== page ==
“More respect is due to the little things that run the world.” – E.O. Wilson (Beatley, 35).
Whether it be for studying, relaxing in the shade, having a picnic in the grass, attending a social event, or participating in a walking tour, the Gardens of UVa are popular destinations for visitors, students, and faculty alike. As the BioGrounds Team tasked with investigating life in soils, we have asked ourselves the following questions: How often do visitors to the Gardens pay attention to the living organisms that exist just below their feet? What life forms actually exist within the soils of these mixed-use spaces? And, how can knowing what life forms exist in the soil better connect us to the Gardens with which we have already become so familiar?
Observations and Findings
From the time that we entered the Gardens, specifically Pavilion Garden II, I felt as though we had entered another world. Though we arrived to measure soil pH, water moisture, and search for signs of macro-invertebrates living in the soil, being in the Gardens instantly enriched day’s experience as I was overcome with awe in being surrounded by such a nature-full space. We suddenly found ourselves away from the hustle and bustle of daily University life and surrounded by trees, shrubs, flowers, grass, butterflies, bees, and a brick wall.
Since the Gardens are well maintained and experience increased foot traffic in the spring-time, I was initially concerned whether we would find many life forms in the soil. However, we were pleased to find ants, earthworms, centipedes, millipedes, beetles, slugs, tiny spiders, and what appeared to be barely-visible soil mites. The presence of these many organisms indicate that, despite these gardens being manicured and well-maintained spaces, its soils are full of life that is necessary to promote healthy plant growth (both directly and indirectly), as well as serve sources of food for other organisms higher up in the food chain (Moravec and Whiting, 2014). For example, in addition to being a food source for birds, earthworms help to add nutrients to the soil when they consume microorganisms and organic matter to produce nutrient-rich excrements. As these worms create burrows within the clay soils of the gardens, they also facilitate the infiltration of water and help to oxygenate the soil for healthy plant roots. Lastly, earthworms do best in soils with a nearly neutral pH, and higher moisture content, which is consistent with our findings (Card, 2011).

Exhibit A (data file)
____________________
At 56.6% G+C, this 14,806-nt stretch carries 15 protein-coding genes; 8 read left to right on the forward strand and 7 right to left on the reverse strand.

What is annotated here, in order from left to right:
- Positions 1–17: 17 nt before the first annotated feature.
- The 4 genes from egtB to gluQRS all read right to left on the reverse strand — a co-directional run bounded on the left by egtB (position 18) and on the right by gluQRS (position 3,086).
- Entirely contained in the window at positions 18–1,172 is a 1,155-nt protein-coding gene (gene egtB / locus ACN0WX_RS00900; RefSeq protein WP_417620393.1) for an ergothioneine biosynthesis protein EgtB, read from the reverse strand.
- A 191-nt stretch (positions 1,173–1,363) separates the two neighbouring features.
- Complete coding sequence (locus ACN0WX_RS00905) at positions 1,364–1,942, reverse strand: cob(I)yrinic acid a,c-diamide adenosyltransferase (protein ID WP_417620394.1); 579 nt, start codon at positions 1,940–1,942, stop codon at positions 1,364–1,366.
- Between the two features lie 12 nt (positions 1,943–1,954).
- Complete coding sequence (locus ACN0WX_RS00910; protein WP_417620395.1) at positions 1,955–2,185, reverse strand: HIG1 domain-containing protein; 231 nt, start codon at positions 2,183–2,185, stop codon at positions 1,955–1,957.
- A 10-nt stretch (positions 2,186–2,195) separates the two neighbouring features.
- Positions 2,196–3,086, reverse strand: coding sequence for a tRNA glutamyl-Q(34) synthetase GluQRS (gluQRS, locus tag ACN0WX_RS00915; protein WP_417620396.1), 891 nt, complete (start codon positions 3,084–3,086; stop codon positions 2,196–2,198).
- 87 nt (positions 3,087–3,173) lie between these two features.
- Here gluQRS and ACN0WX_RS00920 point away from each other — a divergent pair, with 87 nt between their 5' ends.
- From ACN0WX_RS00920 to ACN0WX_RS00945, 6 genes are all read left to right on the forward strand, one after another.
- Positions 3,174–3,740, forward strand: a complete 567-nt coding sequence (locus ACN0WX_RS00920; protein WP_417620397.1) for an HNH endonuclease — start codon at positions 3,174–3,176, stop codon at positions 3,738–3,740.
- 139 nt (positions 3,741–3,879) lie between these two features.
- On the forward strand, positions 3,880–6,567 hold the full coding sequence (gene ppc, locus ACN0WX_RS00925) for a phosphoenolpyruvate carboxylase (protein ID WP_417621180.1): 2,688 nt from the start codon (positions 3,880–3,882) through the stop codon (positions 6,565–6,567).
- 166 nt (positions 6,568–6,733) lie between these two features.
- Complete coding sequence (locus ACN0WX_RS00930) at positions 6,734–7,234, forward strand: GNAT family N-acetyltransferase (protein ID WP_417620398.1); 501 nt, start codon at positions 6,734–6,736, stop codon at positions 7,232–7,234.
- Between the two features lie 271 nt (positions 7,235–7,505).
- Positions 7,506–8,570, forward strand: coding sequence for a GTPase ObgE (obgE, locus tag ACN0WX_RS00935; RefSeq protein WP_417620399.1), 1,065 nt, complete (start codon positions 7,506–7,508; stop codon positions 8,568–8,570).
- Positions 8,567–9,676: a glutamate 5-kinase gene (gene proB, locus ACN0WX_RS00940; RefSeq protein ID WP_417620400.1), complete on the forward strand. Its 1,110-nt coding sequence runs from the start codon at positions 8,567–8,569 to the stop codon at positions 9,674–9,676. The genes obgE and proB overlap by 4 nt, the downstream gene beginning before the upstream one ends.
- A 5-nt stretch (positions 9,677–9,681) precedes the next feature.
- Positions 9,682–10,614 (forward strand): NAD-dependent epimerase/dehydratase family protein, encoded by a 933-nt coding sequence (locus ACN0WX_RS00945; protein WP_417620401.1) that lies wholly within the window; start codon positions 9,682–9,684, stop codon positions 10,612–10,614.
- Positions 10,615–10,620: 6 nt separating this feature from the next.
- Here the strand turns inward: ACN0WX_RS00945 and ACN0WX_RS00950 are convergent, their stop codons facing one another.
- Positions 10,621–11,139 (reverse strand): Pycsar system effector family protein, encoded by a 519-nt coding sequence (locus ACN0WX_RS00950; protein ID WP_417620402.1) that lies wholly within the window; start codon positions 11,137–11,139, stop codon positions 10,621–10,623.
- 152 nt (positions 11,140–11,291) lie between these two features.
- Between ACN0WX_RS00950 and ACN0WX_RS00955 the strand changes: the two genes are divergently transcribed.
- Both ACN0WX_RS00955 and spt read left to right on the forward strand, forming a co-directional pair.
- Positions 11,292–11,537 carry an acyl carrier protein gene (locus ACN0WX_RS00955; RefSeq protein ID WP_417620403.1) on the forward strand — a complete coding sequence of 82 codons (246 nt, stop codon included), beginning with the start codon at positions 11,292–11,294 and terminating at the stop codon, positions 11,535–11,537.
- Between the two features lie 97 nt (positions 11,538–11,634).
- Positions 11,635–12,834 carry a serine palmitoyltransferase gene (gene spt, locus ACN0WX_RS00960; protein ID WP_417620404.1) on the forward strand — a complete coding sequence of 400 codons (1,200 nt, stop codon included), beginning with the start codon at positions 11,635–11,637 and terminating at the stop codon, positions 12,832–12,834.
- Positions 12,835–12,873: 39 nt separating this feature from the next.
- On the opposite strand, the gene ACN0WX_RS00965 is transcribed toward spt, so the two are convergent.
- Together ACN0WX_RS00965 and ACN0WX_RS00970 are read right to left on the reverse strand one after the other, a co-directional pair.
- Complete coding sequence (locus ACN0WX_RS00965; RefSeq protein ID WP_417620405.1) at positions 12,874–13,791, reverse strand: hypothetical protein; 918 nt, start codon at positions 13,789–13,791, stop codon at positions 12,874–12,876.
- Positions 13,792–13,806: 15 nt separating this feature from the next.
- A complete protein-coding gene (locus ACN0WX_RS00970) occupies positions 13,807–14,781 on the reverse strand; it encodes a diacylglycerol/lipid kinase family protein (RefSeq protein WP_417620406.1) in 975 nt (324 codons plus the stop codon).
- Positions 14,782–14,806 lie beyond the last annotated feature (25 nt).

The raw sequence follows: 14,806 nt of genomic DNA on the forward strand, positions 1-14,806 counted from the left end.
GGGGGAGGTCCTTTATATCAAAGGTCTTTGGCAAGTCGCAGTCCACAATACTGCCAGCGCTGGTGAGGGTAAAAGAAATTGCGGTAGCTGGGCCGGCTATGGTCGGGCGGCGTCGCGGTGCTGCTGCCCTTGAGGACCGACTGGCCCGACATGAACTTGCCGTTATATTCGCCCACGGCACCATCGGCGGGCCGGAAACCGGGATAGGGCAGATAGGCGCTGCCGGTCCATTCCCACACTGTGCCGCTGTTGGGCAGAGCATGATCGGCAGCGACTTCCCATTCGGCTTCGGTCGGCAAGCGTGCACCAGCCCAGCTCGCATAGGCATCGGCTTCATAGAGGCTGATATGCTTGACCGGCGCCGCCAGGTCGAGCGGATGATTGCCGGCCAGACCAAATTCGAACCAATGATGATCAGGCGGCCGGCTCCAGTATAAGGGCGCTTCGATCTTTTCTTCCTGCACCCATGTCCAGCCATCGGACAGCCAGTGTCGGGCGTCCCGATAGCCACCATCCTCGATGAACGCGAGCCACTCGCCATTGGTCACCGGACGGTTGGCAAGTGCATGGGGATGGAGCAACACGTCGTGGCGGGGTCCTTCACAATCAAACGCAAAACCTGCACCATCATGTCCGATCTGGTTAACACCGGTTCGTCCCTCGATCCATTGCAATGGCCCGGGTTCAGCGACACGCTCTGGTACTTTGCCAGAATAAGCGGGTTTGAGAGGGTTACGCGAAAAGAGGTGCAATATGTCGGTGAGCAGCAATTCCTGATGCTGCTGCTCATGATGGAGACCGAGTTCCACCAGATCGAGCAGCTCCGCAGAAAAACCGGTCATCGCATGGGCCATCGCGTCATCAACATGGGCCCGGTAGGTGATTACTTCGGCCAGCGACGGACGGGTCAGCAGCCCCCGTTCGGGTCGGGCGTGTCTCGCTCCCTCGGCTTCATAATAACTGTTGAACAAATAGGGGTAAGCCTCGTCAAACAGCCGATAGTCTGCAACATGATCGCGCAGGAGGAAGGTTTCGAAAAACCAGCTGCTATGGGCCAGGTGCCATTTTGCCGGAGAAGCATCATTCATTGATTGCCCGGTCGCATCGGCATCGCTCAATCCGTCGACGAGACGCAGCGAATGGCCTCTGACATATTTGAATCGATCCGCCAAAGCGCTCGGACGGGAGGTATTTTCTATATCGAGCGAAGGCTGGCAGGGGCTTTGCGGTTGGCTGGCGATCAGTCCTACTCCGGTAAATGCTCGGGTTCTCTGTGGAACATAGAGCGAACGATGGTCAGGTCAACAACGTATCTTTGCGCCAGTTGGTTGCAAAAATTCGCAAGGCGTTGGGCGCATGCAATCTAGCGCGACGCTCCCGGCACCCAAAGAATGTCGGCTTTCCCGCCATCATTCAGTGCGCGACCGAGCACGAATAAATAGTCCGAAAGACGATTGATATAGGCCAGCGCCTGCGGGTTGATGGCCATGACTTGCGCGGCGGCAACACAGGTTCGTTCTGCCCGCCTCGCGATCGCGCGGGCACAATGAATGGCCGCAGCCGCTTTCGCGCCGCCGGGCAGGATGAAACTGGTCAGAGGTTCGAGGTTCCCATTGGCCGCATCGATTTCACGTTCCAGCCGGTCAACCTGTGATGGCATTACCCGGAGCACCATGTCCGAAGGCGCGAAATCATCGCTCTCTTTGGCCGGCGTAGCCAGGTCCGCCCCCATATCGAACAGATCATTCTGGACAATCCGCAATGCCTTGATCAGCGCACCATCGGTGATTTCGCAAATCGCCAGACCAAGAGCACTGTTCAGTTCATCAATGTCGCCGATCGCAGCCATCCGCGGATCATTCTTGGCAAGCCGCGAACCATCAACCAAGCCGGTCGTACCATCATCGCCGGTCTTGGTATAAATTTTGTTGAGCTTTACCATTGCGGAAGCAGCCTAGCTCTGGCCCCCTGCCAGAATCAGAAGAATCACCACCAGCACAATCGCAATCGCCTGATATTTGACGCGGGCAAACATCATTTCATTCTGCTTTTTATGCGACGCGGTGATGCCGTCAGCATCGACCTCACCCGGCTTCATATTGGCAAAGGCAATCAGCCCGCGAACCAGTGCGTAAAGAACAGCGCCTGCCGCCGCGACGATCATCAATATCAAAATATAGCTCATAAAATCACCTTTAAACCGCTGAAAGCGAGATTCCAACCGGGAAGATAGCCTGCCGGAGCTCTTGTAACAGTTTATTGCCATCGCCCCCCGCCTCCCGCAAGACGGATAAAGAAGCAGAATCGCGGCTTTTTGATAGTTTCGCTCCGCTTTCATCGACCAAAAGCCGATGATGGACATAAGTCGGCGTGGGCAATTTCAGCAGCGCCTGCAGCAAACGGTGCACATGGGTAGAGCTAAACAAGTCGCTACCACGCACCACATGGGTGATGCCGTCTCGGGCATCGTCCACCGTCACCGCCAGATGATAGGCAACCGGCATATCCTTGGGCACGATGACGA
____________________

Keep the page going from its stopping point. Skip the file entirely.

Experiences: The Healing and Restorative Power of our Gardens
While in the Gardens, I took some time to sit on a bench, clear my mind, and take in the surroundings. As I looked out and scanned over the Gardens, I noticed how safe, happy, and at peace I felt. I definitely felt a connection with this space after having a better understanding for what tiny life forms exists in its soils. Realizing how much I did not know made me more appreciative of these organisms as they all serve important roles in helping to provide us with the healthy gardens that we have today. For this reason, I think that the life in the soils of our gardens deserve much more respect and attention than they currently receive.
I later found myself making connections to what we learned in class regarding the concepts of “prospect,” “refuge,” and gardens as “healing spaces.” The Gardens at UVa are perfect examples of spaces with good prospect. A space with good prospect must have the ability to look out across a vast area. I was able to look over several of the multiple-tiered levels of the Gardens to not only see the space in its entirety, but also see parts of the University. Prospect is meant to foster feelings of openness and freedom, as well as safety and control (Browning and Ryan, 2014). A space with good refuge, away from University-related activities, and demonstrated by the brick walls, is also meant to foster feelings of safety and security and allow for healing and restoration (Browning and Ryan, 2014). Therefore, it should be known that the Gardens of UVa are not only habitats for many macro-invertebrates and arthropods, but also incorporate several biophilic elements that are relevant to our course.
Concept of Prospect
Concept of Refuge
So the next time you find yourselves in the Gardens, look down and see what living organisms might be co-inhabiting the soils of our University underGROUNDS. Then, take a moment to walk around, or sit on a bench, and experience their therapeutic and restorative powers for yourself! I certainly will.
Beatley, Timothy. Biophilic Cities: Integrating Nature into Urban Design and Planning.
Washington, DC: Island, 2011. Print.
Browning, William, and Catherine Ryan. “14 Patterns of Biophilic Design.” 14 Patterns
of Biophilic Design. Ed. Alice Hartley. Terrapin Bright Green, 12 Sept. 2014. Web. 08 Apr. 2015. <http://www.terrapinbrightgreen.com/reports/14-patterns/>.
Card, Adrian. “Earthworms.” Earthworms. Colorado State University, 2011. Web. 8 Apr. 2015.
Moravec, Catherine, and David Whiting. “The Living Soil.” The Living Soil. Colorado State
University Department of Horticulture & Landscape Architecture, 2011. Web. 10 Apr. 2015. <http://www.ext.colostate.edu/mg/gardennotes/212.html>.
Post by Chantal Madray